10 lessons we can learn from Jonathan Livingston Seagull
Photo: KS Kyung/Unsplash
American author Richard Bach's illustrated Jonathan Livingston Seagull (1970) is one of the most inspiring books in the self-help and personal empowerment category.
Jonathan is a seagull like any other except with one difference – while the other gulls fly for food, he loves to fly so that he can explore and discover new worlds, overcome his limitations, learn new skills and see what more he can do in the air. Above all, he wants to have the freedom to be himself – his true self.
The pocket-size allegorical book with black-and-white photographs of “Jonathan” and a flock of seagulls is a metaphor for living one’s life to the fullest and having the courage to do so.
Here are ten self-realisation lessons we can learn from Jonathan Livingston Seagull's enthralling flight of freedom.
"Don’t believe what your eyes are telling you. All they show is limitation. Look with your understanding. Find out what you already know and you will see the way to fly."
"Most gulls don’t bother to learn more than the simplest facts of flights – how to get from shore to food and back again. For most gulls, it is not flying that matters, but eating. For this gull, though, it was not eating that mattered, but flight. More than anything else, Jonathan Livingston Seagull loved to fly."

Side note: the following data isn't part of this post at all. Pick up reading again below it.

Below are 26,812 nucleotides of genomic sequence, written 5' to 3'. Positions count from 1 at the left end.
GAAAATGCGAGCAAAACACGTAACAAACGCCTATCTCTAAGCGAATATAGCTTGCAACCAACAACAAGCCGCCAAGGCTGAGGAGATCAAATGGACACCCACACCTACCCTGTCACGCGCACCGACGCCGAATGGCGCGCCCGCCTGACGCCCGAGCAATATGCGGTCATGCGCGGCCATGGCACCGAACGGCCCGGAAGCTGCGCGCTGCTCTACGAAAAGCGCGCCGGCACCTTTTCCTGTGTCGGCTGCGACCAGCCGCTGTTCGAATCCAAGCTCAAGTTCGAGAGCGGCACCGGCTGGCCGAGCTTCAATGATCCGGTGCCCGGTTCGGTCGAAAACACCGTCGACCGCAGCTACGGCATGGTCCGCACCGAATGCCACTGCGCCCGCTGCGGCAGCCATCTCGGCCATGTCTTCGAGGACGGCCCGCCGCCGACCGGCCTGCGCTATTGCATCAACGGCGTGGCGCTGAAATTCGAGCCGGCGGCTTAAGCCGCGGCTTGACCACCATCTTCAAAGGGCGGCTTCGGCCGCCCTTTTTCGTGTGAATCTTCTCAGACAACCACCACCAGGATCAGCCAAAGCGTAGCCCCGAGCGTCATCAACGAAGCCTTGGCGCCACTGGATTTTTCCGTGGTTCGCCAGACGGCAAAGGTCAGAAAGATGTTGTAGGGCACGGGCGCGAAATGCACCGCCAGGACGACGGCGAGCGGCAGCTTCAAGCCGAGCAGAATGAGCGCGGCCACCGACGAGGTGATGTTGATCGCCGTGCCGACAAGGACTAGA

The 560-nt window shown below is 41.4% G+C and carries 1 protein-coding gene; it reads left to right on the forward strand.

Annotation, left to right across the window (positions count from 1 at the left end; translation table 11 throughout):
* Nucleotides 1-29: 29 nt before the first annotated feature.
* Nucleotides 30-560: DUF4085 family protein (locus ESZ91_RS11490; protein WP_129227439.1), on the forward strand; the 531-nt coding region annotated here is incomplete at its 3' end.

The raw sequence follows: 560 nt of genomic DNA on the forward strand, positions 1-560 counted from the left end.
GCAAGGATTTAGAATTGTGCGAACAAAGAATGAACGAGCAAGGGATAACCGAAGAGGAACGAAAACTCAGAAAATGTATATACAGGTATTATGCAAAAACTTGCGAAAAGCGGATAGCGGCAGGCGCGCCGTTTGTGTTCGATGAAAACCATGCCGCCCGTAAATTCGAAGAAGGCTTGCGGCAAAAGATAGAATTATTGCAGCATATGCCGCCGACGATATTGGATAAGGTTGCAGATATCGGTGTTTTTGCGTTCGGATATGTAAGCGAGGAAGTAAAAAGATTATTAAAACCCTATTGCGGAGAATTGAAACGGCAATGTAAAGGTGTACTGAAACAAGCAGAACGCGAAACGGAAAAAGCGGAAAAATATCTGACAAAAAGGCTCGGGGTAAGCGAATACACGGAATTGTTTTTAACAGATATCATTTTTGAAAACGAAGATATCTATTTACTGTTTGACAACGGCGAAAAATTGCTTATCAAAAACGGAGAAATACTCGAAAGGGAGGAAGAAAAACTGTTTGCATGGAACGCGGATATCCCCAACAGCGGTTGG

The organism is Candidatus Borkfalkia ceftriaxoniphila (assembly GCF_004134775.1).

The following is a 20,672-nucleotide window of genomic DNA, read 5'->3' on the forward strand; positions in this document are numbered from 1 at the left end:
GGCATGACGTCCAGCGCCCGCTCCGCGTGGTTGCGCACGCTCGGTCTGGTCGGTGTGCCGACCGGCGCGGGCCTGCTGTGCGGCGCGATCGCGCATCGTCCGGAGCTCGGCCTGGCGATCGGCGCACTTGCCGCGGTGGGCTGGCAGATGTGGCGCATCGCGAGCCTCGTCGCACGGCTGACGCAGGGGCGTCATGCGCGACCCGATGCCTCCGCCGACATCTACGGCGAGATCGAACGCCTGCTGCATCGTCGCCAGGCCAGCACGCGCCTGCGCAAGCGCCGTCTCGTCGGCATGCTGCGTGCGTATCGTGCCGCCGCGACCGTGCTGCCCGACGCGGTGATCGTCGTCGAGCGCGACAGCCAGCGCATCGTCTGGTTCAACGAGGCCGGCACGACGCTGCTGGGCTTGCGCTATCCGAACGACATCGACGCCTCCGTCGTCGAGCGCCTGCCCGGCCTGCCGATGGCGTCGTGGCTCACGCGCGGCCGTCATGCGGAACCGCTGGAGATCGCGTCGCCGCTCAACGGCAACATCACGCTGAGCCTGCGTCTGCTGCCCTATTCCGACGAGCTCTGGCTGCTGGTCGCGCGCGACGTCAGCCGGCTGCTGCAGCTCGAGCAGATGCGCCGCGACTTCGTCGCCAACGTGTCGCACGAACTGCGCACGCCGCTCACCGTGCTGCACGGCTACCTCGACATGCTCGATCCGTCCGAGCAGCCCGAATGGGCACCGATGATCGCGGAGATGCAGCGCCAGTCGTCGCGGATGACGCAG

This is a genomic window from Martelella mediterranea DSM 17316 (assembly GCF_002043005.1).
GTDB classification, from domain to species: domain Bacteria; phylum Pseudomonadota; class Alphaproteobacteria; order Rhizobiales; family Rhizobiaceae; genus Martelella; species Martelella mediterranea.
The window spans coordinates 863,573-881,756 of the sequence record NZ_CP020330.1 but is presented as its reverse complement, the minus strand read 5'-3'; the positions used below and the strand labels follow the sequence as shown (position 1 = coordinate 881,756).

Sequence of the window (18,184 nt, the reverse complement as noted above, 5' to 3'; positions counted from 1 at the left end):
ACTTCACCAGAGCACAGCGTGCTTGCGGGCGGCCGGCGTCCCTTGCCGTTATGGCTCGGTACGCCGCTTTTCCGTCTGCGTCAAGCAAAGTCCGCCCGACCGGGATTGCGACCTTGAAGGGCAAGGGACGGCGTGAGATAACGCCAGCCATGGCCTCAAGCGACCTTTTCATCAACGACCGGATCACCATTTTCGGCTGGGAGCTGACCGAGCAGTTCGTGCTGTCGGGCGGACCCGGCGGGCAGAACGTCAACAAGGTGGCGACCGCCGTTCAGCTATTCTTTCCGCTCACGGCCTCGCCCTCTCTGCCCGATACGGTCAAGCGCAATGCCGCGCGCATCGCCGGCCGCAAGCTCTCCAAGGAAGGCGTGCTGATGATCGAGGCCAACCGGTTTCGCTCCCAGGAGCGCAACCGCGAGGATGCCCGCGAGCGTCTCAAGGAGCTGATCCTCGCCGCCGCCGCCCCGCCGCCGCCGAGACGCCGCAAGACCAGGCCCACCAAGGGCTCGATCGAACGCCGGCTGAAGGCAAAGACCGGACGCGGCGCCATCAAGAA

"We can lift ourselves out of ignorance, we can find ourselves as creatures of excellence and intelligence and skill."
"Do you have any idea how many lives we must have gone through before we even got the first idea that there is more to life than eating, or fighting, or power in the Flock? A thousand lives, Jon, ten thousand!"
"We choose our next world through what we learn in this one. Learn nothing, and the next world is the same as this one, all the same limitations and lead weights to overcome."
"To begin with," he said heavily, "you’ve got to understand that a seagull is an unlimited idea of freedom, an image of the Great Gull, and your whole body, from wingtip to wingtip, is nothing more than your thought itself."
"You have the freedom to be yourself, your true self, here and now, and nothing can stand in your way. It is the Law of the Great Gull, the Law that Is."
"You don't love hatred and evil, of course. You have to practice and see the real gull, the good in every one of them, and to help them see it in themselves. That's what I mean by love. It’s fun, when you get the knack of it."
"His one sorrow was not solitude, it was that other gulls refused to believe the glory of flight that awaited them; they refused to open their eyes and see."
"Jonathan Seagull discovered that boredom and fear and anger are the reasons that a gull's life is so short, and with those gone from his thought, he lived a long fine life indeed."